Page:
*IF* you can bruteforce from the 4-digit PIN/PW side then yes, it's trivial. You can brute force a 4-number dial lock in something like an hour.

If you can't and have to bruteforce the actual key (for example, apple secure enclave) then the answer is no. And yes I know there's been at least one POC showing a way around it but that's a vulnerability in the hardware, not a flaw in the algo/crypto.

Comment Re:Don't store multiple hashes! (Score 1) 498

Either you got this from a bad movie or you had some seriously terrible password security. Posting AC because your post is nonsense perhaps?

No reasonably secure password algo allows you to determine single digits individually. Hell, even a bad one wouldn't allow that.

If you're trying to say you had a 12-character password which was actually 3 people with 4 character passwords...well that's incredibly stupid and still wouldn't account for "determine the value of each position"

Comment Re: Well, that's one thing (Score 1) 295

You have some rose colored glasses on or just very limited experience with how much of corporate america works.

Practically speaking, few companies actually require 80 hour work weeks. However it's definitely NOT uncommon for a company to classify someone as exempt (even though the law actually sets the bar fairly high for that) and then require OT 'as necessary'...to the tune of 5, 10, maybe 15 hours or more a week. Of course, they'll tell you that the extra $ is factored into your pay (which it might have been once upon a time).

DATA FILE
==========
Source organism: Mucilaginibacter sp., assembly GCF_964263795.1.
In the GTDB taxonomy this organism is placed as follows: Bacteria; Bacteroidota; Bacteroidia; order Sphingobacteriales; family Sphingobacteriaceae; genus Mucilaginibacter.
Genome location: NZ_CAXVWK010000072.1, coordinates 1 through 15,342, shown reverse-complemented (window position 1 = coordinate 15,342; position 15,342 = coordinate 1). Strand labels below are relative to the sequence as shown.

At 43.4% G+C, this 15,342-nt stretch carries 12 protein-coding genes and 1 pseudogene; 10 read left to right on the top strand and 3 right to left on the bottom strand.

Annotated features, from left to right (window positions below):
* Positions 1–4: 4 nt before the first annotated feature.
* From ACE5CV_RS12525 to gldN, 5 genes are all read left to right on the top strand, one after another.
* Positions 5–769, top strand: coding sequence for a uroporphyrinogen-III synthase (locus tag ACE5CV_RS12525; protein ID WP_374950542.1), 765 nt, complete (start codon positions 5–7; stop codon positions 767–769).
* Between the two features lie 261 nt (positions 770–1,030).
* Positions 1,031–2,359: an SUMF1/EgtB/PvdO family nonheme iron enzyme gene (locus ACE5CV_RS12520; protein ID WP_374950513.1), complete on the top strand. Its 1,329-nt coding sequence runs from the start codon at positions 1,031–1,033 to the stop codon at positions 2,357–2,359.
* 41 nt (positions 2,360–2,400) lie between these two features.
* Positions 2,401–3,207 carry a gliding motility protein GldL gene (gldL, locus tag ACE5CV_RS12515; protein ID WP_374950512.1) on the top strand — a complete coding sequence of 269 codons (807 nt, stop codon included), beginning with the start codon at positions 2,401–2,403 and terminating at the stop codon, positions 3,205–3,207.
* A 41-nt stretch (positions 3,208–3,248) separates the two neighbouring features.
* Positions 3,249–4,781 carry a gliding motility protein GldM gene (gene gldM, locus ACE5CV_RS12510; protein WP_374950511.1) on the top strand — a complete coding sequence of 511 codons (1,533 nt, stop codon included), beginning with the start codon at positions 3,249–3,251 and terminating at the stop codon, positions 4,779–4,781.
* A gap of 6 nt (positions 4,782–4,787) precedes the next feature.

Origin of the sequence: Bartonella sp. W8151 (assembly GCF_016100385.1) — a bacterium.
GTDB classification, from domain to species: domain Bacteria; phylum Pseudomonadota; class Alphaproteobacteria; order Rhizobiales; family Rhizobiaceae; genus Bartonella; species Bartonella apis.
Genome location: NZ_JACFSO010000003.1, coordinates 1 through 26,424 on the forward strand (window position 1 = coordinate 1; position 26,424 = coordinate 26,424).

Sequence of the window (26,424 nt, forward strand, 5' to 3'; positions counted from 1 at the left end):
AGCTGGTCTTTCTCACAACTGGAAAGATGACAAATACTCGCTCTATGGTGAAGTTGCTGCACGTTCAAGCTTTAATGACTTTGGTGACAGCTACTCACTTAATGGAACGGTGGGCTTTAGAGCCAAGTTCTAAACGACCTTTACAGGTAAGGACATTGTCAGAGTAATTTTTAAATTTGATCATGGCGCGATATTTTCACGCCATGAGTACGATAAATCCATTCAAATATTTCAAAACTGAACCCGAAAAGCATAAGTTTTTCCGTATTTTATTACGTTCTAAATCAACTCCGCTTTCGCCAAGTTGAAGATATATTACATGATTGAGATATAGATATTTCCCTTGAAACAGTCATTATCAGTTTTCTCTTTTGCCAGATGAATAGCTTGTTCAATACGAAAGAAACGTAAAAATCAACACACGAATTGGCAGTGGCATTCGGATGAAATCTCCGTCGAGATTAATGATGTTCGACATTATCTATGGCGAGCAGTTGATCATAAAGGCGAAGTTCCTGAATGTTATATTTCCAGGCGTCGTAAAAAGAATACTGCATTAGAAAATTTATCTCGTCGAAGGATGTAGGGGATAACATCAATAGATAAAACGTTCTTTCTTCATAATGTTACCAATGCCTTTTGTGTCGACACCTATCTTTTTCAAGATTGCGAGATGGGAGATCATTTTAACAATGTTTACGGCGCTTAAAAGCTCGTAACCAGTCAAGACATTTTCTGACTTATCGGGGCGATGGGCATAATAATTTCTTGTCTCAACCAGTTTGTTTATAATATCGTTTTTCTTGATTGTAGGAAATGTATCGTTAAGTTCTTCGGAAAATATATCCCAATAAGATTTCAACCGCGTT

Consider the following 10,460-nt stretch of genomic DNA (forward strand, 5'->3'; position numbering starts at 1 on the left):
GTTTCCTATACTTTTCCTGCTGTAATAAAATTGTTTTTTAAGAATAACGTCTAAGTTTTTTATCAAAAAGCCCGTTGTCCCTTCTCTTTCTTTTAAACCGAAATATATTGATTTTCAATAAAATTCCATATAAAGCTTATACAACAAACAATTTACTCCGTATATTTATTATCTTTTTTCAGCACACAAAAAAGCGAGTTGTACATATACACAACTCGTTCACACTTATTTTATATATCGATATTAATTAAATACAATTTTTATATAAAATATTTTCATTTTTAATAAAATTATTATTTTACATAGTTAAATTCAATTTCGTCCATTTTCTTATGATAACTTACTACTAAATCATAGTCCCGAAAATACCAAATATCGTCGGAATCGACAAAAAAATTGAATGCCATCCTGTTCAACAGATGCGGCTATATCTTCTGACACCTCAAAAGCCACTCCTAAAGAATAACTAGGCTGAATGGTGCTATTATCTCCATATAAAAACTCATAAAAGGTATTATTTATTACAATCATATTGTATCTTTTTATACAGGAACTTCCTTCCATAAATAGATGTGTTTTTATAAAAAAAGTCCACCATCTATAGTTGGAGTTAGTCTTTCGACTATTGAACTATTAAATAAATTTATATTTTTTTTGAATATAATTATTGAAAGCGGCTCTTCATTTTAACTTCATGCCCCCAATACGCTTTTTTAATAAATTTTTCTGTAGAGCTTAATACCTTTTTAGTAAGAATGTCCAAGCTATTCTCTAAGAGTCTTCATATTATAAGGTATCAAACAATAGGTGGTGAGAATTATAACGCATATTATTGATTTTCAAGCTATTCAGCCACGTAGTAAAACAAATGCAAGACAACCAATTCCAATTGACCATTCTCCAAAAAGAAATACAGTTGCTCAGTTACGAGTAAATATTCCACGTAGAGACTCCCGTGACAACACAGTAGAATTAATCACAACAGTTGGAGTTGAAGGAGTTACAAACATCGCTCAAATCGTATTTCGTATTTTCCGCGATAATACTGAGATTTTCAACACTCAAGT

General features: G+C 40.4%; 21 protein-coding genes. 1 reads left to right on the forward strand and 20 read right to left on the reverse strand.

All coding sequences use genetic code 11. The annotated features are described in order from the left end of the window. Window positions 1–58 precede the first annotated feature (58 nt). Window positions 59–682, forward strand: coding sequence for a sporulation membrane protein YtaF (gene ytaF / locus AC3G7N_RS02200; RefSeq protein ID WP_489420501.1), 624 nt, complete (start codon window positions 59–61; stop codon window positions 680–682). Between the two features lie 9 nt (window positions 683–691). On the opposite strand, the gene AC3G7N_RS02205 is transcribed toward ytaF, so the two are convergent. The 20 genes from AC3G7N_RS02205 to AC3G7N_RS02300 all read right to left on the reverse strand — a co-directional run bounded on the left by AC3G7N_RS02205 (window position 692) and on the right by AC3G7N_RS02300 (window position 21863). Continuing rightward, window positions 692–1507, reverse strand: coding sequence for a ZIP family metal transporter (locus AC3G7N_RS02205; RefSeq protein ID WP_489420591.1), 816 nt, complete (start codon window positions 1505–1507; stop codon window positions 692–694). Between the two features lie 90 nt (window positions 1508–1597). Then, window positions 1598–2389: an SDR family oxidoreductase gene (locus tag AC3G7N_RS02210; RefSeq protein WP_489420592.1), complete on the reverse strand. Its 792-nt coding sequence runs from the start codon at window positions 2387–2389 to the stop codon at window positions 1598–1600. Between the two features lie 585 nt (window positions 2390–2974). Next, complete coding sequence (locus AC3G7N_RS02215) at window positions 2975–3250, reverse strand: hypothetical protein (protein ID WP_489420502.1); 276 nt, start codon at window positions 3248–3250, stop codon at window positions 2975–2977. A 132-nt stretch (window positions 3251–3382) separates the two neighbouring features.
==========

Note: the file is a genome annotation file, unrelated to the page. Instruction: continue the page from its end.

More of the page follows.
Can you quit? Of course. But is it practical to up and walk away from a job at the drop of a hat? No. Does a company come out and say "hey, work twice as much starting tomorrow"? Of course not. You just get extra work and tighter deadlines, and what started out as a 40-hour week becomes 45, then 50, then you take some work home, then you're doing email on the weekend at your son's bball game or whatever.

Most of the rest of your points only apply if you work at large companies, and even then, only the much more progressive ones. That may be YOUR experience but it's certainly not the norm.

Comment Re: Well, that's one thing (Score 1) 295

Which is all fine and good.

You let me know when how often individuals succeed in this type of "but...it's NOT CONSTITUTIONAL" type of arguments in regard to contract law. Hint: rarely. The time, effort, and cost to do so is extremely prohibitive so only large, broad cases (or someone wanting the limelight) make it anywhere.